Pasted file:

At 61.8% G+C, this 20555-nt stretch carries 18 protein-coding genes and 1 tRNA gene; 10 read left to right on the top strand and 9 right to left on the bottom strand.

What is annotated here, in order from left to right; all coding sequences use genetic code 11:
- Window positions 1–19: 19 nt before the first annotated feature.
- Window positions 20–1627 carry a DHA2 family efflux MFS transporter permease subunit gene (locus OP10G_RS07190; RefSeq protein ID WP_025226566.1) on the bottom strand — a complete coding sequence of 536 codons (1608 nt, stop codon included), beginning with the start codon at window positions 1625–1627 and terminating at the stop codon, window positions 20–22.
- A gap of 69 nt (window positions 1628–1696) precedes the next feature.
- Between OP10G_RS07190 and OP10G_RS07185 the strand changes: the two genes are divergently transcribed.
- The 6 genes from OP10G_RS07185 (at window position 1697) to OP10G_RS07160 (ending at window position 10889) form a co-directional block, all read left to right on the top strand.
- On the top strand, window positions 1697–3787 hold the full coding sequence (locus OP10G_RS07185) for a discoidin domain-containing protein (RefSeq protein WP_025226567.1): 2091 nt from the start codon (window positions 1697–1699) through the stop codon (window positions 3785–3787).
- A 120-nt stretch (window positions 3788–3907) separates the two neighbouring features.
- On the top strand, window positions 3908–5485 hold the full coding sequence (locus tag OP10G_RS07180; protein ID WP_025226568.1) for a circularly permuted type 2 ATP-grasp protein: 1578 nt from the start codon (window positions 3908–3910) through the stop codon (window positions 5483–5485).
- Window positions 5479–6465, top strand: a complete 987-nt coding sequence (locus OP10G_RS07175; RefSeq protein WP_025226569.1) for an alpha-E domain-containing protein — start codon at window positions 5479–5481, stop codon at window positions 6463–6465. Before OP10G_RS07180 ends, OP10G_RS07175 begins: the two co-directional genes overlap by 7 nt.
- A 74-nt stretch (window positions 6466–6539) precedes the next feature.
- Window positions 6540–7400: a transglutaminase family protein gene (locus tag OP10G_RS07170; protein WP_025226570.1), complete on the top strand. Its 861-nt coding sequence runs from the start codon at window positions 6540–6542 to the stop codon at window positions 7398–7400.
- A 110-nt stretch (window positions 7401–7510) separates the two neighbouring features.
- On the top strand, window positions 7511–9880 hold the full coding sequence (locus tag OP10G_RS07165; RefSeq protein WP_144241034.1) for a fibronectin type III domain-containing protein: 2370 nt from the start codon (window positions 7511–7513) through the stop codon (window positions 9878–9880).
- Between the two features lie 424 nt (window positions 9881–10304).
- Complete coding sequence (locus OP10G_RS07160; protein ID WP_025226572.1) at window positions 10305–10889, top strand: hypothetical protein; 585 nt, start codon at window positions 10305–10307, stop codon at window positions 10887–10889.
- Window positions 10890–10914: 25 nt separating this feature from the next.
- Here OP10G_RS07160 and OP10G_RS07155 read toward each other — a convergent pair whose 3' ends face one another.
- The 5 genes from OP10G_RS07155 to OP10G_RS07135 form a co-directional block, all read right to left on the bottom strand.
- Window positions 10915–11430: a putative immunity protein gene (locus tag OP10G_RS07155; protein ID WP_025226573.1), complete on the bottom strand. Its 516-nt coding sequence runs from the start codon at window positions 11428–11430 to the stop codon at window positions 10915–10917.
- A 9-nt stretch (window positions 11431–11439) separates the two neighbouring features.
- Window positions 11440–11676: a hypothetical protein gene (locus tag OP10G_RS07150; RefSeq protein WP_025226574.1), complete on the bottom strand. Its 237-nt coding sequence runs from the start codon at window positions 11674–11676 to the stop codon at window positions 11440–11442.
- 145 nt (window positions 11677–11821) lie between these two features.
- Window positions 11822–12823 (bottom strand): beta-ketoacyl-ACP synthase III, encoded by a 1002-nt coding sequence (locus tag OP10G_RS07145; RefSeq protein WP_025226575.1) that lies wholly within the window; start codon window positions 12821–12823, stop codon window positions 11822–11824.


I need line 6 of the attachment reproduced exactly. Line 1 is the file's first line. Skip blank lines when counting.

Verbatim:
- Between OP10G_RS07190 and OP10G_RS07185 the strand changes: the two genes are divergently transcribed.